The Demise of Journalism
At the recent journalism panel Amherst hosted discussing the 2016 presidential campaign trail, one of the speakers mentioned the ways in which our consumption of media is predetermined by algorithms programmed to show us content that aligns with our own opinions. For instance, a left-leaning person’s Facebook feed would mostly include articles that align with the political left. The knowledge that this type of invisible system exists, a system that extends far beyond the methods of Facebook algorithms alone, implores us to think critically about how we consume our media.
This political season, it is certainly true that subsets of the media have given unequal coverage to candidates. However, the situation is not so simple that it can be reduced to blaming journalists and publications. What does the public demand to read? How do we support the work of journalists? Do we read often enough, moving beyond Buzzfeed listicles of bad photos of Donald Trump? The public’s consumption habits have changed. Looking at Amherst as a case study: It is rare to spot a student reading a newspaper anywhere on campus. Perhaps we read articles here and there online, or pick up a copy of a paper on the way into Val, but how many people read the newspaper fully and regularly? As college students, perhaps time and convenience are determining factors for why the print newspaper is inconvenient and left by the wayside. But accepting this argument doesn’t change the consequence at the end of the road: If we refuse to consume print news and full-length articles and do not seek out the same quality of content through other means, we cannot expect for the news industry to be sustained and certainly cannot expect to have the same awareness of current affairs. Perhaps journalists do need to shoulder some of the blame, but who reads the paper regularly enough to absolve themselves of responsibility for how journalism (in the broadest sense of the industry) has become commercialized and driven by profit? How can anyone expect journalists to produce good content when the majority of the public no longer demands it?
The Amherst Student can be analyzed as a microcosm of global journalism. Granted, it is a privileged publication in that its continuation is essentially considered to be “inevitable”; the college may not support this publication by monetary means, but the existence of a school newspaper is considered necessary by most academic institutions so it seems unlikely that The Student would ever go out of print. Despite the certainty that this publication will persist, it is unfortunately not widely-read by students. And yet, critical articles are written every week by passionate student writers — their stories often only get exposure if shared enough by themselves on Facebook or other online platforms. Students are forced to shoulder the weight of advocating for themselves and their voices. It is hard to express the importance of our campus newspaper without coming off as driven only by self-interest — the desire to be read and recognized. But this desire for recognition is not selfish. It is rooted in a desire to uplift true stories about individuals, and by extension, true stories about the community that we occupy. Articles are usually written by individuals and they might concern an individual’s specific experience, but they often represent broader narratives that apply to many people at our college in some shape or form. Small publications like campus newspapers can give space to critical voices of dissent and activism, whereas larger publications often come in as outsiders and time and time again fail to understand the true feelings of the story they seek to unfold. Furthermore, other small, local newspapers are also the source material for information for papers up the food chain. The decline of public support for small newspapers, and the subsequent decline of content and information, is a critical loss that has cascading effects.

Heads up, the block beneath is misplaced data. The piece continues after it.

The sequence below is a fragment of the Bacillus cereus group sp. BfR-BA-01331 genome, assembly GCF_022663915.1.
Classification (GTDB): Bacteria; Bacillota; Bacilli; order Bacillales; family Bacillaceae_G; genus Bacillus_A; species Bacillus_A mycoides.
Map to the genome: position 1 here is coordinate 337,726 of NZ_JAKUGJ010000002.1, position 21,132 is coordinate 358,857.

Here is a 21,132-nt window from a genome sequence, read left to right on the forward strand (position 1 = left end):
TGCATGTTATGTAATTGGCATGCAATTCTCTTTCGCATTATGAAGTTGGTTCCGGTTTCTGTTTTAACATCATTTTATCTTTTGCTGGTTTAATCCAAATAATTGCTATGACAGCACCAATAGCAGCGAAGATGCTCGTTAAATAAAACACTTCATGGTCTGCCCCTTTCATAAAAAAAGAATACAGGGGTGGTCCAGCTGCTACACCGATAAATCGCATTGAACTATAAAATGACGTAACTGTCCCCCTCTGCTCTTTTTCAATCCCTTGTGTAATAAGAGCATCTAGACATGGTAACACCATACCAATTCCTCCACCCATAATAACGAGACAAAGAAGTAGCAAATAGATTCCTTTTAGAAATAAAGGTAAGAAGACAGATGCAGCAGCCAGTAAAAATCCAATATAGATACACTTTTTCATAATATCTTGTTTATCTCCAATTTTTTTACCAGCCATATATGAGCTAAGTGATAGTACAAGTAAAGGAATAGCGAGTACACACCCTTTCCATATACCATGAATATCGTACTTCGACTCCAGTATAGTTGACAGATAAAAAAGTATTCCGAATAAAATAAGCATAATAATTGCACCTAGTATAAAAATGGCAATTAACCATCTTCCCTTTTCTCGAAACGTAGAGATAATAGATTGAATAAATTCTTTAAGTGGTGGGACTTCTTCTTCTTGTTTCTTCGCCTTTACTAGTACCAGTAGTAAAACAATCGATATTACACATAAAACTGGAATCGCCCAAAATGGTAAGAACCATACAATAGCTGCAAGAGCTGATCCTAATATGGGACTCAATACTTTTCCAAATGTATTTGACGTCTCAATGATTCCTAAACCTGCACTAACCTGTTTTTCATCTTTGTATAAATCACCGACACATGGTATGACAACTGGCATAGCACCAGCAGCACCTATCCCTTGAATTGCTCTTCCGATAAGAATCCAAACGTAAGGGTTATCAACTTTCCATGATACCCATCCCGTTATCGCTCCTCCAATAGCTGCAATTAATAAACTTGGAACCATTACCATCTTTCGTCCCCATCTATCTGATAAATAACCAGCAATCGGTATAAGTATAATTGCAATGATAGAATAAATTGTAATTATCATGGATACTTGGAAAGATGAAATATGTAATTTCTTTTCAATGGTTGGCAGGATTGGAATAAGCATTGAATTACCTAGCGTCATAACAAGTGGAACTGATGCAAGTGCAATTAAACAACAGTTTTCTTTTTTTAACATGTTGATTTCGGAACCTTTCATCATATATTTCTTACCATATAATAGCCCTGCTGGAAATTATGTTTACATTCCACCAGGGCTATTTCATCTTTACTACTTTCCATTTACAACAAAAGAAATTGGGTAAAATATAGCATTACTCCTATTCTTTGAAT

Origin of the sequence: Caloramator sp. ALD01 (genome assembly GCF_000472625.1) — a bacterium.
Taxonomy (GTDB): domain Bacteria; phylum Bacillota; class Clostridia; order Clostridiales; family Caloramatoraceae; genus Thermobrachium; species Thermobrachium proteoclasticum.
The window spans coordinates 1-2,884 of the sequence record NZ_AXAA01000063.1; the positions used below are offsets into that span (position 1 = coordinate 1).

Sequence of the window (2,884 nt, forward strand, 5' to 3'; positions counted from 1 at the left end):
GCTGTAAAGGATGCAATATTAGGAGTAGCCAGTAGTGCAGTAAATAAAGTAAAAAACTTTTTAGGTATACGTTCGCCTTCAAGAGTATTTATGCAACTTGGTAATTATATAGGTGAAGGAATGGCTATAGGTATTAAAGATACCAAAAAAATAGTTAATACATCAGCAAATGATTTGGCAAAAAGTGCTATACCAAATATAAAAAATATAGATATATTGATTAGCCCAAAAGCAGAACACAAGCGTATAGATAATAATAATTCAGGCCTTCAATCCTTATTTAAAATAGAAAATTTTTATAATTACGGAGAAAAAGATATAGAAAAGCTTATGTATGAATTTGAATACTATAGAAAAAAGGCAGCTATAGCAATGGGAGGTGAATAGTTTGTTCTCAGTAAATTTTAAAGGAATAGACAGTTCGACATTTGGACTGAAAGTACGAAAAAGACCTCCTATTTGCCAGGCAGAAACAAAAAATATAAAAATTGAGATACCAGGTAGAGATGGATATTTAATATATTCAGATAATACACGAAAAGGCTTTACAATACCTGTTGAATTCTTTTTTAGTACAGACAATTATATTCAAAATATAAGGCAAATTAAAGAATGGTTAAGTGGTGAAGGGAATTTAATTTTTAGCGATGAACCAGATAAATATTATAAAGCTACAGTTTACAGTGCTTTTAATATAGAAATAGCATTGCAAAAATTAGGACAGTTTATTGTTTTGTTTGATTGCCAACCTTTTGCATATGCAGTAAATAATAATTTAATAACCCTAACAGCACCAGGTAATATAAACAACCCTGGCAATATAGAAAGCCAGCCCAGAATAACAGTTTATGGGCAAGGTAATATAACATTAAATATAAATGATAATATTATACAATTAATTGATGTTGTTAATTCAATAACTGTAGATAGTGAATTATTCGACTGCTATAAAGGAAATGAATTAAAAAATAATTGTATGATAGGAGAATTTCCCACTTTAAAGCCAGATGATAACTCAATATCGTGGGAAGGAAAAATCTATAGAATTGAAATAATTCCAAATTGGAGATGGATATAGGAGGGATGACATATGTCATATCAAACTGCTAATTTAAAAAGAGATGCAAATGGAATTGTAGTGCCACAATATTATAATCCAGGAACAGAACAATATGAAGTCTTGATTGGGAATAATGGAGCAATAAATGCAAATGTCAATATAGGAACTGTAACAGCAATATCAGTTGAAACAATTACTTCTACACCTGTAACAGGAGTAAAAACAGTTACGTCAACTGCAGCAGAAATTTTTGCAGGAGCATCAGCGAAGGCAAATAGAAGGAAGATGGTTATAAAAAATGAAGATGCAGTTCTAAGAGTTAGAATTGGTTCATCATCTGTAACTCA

Clearly, there rests a lingering need for campus voices and space for activism. From something as subtle as Amherst Awkward to serious topics such as the culture of sexual assault, many of this campus’s issues arise from the lack of communication among its students. We complain about loneliness and division at Amherst but do not care to understand the perspectives of those around us. It’s evident that how we follow campus news is not so different from the way we follow national issues like the presidential race — passingly — despite the fact that both these environments are nuanced, constantly evolving in complex ways and involving various political and social phenomena. We consistently respond as reactionaries, and even then, often fail to truly listen. The Editorial Board urges improved literacy, exploration and understanding of the community in which we all exist.